As most of you probably feel by now, winter has returned quite impressively over the last 12 to 18 hours across the Midwest, including here in Illinois. Much colder temperatures along with windy conditions have been common behind the frontal passages yesterday afternoon and evening and into early this morning. As was discussed the other day, the pattern looked to be changing to one that could bring multiple snow systems to the region and through portions of Illinois. Well, the first one is on the way for Sunday and will mainly affect the northern half of the state with accumulating snow.
I'll dig into this system along with timing and potential snowfall amounts below...
Our Sunday snow maker is still out over the Pacific Ocean early this Friday morning but will continue in the direction of the west coast and eventually come ashore southern California on Saturday morning. This will be a fairly low amplitude wave and a fast moving system at that, quickly jumping the Rockies and emerging into the plains by early Sunday morning. Below, you can see the path our system will take as it begins to approach the region from the west. The image is valid at 9am on Saturday morning, showing the wave moving through the southern part of California.
As our system crosses the Four Corners region and the Rockies, an area of low pressure will develop across eastern Colorado, leading to winds responding and strengthening across the southern and central plains Saturday afternoon through Sunday morning. This wind response will be what drives the development of precipitation off to our west and southwest late Saturday night. Strong warm air advection (marked in red below) will help aid in a fairly widespread area of precipitation by early Sunday morning to our west.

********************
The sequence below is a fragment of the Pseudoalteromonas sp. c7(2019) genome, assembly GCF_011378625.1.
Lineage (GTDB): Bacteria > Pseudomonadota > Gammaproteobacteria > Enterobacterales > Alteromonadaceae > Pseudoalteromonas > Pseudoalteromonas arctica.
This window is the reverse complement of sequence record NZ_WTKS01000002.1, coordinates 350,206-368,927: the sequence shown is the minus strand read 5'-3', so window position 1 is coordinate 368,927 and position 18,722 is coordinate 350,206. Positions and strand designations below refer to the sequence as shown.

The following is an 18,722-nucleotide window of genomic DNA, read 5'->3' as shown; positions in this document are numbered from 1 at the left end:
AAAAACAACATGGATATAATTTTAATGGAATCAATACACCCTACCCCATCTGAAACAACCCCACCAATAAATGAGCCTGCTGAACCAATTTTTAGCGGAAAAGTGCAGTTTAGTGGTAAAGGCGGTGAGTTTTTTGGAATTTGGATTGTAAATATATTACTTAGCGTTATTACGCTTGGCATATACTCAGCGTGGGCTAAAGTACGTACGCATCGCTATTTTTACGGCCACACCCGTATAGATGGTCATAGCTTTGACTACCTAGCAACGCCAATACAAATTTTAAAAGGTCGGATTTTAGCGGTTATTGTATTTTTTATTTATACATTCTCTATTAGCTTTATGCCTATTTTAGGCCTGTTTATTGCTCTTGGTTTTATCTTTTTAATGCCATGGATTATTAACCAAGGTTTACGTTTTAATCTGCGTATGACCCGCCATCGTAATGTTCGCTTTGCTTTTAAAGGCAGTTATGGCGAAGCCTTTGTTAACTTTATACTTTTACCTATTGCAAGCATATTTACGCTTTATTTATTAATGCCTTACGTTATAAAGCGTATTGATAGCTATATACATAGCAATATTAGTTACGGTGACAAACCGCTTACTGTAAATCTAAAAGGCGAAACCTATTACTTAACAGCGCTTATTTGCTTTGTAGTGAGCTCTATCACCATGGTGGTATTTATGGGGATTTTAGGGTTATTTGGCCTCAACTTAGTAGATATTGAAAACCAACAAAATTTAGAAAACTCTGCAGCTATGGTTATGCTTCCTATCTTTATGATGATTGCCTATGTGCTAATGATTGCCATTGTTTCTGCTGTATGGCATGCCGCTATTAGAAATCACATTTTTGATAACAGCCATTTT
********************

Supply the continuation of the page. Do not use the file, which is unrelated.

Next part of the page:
As previously mentioned, a broad area of snow will develop across portions of Kansas, Iowa and Missouri late Saturday night and into Sunday morning and then continue east and northeast through all of Iowa and into about the northern half of Illinois, favoring the northern portion of the state at this time. Temperatures will be in the mid 20's as it looks now for most of this event which means snow should stick and accumulate fairly easily once it begins from west to east on Sunday morning.
This will not be a big winter storm by any means but this system could produce several inches of snow across portions of the northern half of the state where it will be more than cold enough for accumulations. Further south across southern Illinois, temperatures will be too warm with this being a mostly rain event and possibly a period of mixed precipitation. Updates will continue on this system over the next 48 hours, along with fine tuning the snowfall forecast for expected totals on Sunday.
Below is our first TAM snowfall forecast for this system.